Next SRVCTL modifies HAVIP start dependencies, such as active dispersion; sets the stop dependencies; and ensures the description attribute (if provided) is appropriately set.

  2. Create a shared Oracle ACFS file system.

    High Availability SMB for Oracle Grid Infrastructure operates only with Oracle ACFS file systems configured for clusterwide accessibility and does not support Oracle ACFS file systems configured for access on particular subsets of cluster nodes. High Availability NFS is not supported with non-Oracle ACFS file systems.

  3. Register the Oracle ACFS file system.

    For example:

    $ srvctl add filesystem -device /dev/asm/d1volume1-295 -volume VOLUME1 \
      -diskgroup HR_DATA -mountpath /oracle/cluster1/acfs1
    
  4. Create an Oracle ACFS file system export resource.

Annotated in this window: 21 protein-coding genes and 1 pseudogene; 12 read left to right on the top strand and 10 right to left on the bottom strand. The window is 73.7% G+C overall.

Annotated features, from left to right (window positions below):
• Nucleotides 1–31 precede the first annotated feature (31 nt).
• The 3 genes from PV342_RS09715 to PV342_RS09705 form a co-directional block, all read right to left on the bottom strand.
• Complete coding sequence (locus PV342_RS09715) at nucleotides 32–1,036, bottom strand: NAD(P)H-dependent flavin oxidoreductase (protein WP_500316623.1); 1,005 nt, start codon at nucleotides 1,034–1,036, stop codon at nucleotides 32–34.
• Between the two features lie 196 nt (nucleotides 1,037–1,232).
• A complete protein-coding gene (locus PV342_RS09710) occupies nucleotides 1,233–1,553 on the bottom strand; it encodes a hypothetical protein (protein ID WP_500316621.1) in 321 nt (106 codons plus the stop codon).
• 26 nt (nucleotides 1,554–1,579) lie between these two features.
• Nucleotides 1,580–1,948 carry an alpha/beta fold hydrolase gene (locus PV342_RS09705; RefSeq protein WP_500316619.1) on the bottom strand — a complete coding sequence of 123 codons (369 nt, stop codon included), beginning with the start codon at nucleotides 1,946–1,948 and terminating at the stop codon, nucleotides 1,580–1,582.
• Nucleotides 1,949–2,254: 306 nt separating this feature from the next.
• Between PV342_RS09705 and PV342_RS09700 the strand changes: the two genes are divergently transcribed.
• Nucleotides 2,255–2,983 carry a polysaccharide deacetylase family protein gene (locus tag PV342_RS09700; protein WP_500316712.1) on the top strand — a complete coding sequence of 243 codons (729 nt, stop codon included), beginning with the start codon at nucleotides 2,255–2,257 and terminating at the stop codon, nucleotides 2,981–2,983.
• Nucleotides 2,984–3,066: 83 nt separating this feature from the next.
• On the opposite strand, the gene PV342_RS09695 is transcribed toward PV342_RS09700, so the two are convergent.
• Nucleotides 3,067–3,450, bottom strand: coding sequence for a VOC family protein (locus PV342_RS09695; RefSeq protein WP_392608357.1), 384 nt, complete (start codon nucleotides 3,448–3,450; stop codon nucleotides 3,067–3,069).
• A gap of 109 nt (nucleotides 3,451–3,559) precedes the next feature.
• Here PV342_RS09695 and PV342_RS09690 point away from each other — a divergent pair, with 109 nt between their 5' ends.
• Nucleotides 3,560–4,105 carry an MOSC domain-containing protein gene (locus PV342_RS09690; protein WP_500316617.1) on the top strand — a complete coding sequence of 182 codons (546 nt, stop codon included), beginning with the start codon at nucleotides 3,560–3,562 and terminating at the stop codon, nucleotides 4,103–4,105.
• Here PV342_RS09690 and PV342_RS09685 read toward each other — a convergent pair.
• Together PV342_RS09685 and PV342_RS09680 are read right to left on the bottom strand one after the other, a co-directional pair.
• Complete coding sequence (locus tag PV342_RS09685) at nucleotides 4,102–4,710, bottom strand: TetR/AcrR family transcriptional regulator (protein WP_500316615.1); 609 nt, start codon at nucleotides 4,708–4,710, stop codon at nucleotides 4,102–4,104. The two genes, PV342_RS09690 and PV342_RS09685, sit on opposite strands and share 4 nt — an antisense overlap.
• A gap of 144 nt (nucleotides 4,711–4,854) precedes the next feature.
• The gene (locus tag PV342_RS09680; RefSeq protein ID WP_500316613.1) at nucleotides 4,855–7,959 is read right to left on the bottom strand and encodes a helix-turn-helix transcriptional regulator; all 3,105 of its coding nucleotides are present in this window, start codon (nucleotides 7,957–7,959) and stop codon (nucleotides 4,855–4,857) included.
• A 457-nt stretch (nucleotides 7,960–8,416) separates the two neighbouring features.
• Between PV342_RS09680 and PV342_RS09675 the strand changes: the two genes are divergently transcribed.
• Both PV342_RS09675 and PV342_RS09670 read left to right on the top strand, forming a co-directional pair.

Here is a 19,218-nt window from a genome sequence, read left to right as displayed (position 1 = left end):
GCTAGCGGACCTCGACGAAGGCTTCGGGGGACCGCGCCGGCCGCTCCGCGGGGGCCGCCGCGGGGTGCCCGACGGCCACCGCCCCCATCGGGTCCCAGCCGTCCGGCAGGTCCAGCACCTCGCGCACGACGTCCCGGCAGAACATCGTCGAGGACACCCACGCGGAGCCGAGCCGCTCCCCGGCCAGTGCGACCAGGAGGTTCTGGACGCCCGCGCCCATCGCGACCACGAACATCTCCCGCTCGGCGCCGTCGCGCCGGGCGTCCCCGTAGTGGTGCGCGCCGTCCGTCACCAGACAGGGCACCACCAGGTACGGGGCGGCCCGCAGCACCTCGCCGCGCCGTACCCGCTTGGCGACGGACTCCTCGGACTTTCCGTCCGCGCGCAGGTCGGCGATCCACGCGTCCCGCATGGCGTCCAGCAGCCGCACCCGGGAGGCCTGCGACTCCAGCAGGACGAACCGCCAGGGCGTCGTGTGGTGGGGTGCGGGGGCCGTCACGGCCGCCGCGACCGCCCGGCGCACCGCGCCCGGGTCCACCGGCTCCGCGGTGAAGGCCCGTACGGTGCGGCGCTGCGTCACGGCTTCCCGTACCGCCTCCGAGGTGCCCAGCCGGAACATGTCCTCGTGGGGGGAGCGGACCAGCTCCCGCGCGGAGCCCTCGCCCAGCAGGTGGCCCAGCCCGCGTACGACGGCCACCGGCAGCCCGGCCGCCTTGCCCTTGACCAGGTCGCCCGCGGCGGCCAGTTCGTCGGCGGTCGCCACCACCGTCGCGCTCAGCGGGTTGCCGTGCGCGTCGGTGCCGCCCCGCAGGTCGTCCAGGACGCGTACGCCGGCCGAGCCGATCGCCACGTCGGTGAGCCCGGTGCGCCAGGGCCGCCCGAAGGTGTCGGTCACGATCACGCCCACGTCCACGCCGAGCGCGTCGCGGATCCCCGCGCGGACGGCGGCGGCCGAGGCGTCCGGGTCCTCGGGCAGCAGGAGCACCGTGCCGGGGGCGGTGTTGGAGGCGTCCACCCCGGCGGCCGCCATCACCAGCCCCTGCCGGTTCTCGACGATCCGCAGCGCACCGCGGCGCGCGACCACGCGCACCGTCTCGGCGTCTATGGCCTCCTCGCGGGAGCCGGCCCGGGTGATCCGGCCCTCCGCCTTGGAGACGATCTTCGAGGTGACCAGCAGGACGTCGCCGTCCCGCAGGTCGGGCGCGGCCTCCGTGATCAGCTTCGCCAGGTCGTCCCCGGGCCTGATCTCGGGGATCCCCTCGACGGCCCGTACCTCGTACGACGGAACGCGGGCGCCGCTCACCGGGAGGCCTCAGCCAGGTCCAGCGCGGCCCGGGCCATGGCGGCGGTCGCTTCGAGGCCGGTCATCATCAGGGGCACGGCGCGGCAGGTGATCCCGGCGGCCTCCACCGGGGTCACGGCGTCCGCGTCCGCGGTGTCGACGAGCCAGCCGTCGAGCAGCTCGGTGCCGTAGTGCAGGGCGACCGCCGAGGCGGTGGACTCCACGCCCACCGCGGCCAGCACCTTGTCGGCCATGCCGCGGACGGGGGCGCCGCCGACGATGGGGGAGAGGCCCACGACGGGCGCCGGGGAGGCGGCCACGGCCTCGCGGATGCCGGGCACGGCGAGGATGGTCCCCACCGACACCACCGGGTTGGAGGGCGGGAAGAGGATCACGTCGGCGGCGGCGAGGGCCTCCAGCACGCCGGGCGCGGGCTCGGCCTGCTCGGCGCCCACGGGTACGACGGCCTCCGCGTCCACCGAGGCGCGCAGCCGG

For example:

    # srvctl add exportfs -id hrexports -path /oracle/cluster1/acfs1 -name hrexport1 –type SMB

    After the file system export resource has been created, then you can start the HAVIP created in step 1 to export the file system using the srvctl start havip command.

    During the start of the resource, the Oracle ACFS Export resource creates a Samba configuration file (Linux, Solaris, or AIX) or runs the net.exe binary to export the file system.

    VIPs attempts to find the best server to run on based on available file systems and other running VIPs, but this operation only occurs during CSS membership change events, such as a node joining or leaving the cluster.

    Note:

    • It is not recommended to start and stop exports individually; this functionality should be provided through the start and stop operations of HAVIP.

    • When HAVIP is not running, exports can exist on different nodes. After the associated HAVIP is started, the exports gather on a single node.

See Also: